For decades, type 1 diabetes (T1D) has been considered a disorder resulting from the autoimmune destruction of insulin producing pancreatic beta cells. What is often less appreciated, but is in fact equally well established, is the generalized atrophy of the pancreas in new onset T1D as well as in those with established disease. Recent studies by the applicants demonstrated that pancreas weight from organ donors with T1D was significantly reduced. However, and more profound, reductions in pancreas weight were also observed in organ donors with only single diabetes-related autoantibodies. These findings underscore that changes in pancreas weight may represent an early event in the pathogenesis of T1D and raise the intriguing idea that pancreatic volume may serve as a long desired """"""""biomarker"""""""" for understanding both disease prediction as well as progression. This application seeks funding for a pilot study to determine whether noninvasive estimations of pancreas volume can be used as a prognostic tool in monitoring autoantibody positive, first-degree relatives of patients with T1D. We hypothesize that T1D is associated with progressive pancreatic atrophy that correlates with functional beta cell mass. We propose to examine pancreas volume in four study groups: controls (age and gender matched to autoantibody positive participants), single autoantibody positive participants, multiple autoantibody positive participants, and recent onset T1D patients. Subjects will be recruited through the NIH TrialNet """"""""Pathway to Prevention"""""""" studies and the Pediatric and Adult Endocrinology units at the University of Florida Diabetes Center.
Specific aims i nclude: 1) Utilize noninvasive radiological imaging to determine pancreas volume in control subjects, subjects at increased risk for T1D (single and multiple autoantibody positive groups), and subjects with new onset T1D. Pancreas volume will be assessed by two noninvasive radiological methods, ultrasound (US) and magnetic resonance imaging (MRI). 2) Correlate pancreas volume with beta cell function and autoimmunity.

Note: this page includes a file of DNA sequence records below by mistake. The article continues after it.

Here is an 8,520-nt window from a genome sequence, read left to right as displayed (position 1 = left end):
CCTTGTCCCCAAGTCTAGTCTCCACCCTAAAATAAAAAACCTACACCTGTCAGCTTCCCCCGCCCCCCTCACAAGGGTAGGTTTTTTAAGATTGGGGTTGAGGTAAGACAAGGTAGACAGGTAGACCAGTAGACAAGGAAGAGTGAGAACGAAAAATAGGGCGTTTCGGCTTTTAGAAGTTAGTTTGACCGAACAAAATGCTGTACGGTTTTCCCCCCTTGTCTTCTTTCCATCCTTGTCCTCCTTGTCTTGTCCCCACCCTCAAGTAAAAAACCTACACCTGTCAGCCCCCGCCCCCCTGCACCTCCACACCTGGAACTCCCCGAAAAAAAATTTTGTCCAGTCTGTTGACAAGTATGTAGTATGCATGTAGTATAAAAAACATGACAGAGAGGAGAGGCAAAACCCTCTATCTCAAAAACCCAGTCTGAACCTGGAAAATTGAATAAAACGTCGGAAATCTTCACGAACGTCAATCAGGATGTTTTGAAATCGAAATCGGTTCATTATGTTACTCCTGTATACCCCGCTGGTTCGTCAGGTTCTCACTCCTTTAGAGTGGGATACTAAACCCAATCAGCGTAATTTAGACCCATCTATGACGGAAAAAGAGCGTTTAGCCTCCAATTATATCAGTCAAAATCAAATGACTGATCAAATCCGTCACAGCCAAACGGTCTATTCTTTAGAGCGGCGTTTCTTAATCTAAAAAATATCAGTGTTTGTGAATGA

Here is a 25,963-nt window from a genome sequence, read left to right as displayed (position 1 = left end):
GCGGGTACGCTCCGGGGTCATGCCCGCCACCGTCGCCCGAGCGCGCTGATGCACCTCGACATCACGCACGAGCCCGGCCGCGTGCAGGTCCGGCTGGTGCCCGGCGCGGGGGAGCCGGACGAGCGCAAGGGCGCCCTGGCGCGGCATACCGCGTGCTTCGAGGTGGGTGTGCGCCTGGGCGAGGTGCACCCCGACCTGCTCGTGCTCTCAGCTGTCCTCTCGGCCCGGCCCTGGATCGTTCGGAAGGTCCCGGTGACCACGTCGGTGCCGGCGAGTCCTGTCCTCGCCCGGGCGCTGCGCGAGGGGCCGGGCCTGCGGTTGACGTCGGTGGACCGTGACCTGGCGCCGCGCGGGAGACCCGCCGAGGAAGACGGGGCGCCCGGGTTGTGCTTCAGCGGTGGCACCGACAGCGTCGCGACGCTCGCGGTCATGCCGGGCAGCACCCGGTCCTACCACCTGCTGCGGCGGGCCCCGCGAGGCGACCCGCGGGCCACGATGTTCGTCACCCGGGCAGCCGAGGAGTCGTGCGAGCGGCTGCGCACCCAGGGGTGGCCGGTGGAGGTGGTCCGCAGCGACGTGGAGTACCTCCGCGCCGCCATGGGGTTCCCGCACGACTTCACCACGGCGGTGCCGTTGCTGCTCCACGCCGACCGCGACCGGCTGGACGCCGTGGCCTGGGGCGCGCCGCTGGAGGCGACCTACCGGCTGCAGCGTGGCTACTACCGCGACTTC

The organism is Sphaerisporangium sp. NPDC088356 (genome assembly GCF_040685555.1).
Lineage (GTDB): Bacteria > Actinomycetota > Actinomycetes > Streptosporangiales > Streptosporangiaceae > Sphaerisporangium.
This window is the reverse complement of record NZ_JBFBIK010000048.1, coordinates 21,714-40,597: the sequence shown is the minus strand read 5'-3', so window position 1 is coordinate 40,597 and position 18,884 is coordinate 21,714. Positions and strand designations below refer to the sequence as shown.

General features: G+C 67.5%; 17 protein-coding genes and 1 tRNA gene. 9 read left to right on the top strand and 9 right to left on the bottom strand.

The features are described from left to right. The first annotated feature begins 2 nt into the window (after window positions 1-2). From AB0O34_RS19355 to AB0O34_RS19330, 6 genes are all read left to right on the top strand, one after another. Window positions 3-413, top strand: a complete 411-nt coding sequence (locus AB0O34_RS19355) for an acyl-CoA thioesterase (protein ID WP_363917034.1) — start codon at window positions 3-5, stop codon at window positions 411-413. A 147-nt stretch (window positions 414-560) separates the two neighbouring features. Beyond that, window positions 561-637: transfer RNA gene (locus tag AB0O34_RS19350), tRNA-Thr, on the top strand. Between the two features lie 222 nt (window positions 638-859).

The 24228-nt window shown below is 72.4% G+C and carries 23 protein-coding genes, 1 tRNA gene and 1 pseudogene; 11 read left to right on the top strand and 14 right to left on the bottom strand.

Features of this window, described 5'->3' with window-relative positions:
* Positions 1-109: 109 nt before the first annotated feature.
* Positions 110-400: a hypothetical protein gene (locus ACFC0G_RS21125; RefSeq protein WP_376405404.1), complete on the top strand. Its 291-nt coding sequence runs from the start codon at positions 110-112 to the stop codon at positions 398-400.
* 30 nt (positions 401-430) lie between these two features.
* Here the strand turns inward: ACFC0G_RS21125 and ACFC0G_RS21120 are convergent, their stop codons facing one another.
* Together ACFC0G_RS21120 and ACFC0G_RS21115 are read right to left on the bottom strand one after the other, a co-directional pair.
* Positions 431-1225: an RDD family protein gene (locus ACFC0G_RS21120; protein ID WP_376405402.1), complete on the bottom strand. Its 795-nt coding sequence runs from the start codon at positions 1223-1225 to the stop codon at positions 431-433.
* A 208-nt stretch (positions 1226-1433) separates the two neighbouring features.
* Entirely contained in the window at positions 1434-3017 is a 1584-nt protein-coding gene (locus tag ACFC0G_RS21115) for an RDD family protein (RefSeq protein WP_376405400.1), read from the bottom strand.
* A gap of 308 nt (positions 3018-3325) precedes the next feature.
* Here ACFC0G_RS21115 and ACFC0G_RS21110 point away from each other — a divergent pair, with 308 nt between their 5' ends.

This aim seeks to determine if biomarkers of beta cell function (fasting glucose, C-peptide and HbA1c) and T1D risk (autoantibodies) correlate with pancreas volume. 3) Correlate pancreas volume with T cell function subsets and HLA.
This final aim seeks to determine whether T cell subset functional studies and HLA types can be utilized to explain variance in pancreatic volume amongst controls, at risk subjects, and subjects with new onset T1D. Innovative aspects of this proposal include application of a highly accessible, noninvasive, and relatively low cost imaging method to assess T1D pathogenesis and the combination of faculty in immunology, pathology, clinical endocrinology (pediatric and adult endocrinology), biostatistics, and radiology to form a highly interactive and complementary research team. If pancreatic volume could be monitored over time and one is able to identify a specific loss of functional beta cell mass which coincides with a certain threshold of pancreas volume, pancreas volume could represent a major complement to other biomarkers used for clinical prevention and intervention trials for patients at risk for T1D. As well, monitoring pancreatic volume over time could function as an accurate, noninvasive, and simple surrogate marker for disease progression, allowing timely and guided clinical care.
At the time of type 1 diabetes diagnosis, pancreas size has decreased to nearly half of the expected size. We have recently studied the weight of pancreases from organ donors with type 1 diabetes-related autoantibodies and found that their pancreas weights were significantly decreased as well. This application proposes a pilot clinical trial to measure pancreas size by radiology in control subjects and those at risk or at onset for type 1 diabetes and study if pancreas size reflects the number of insulin-producing beta cells.
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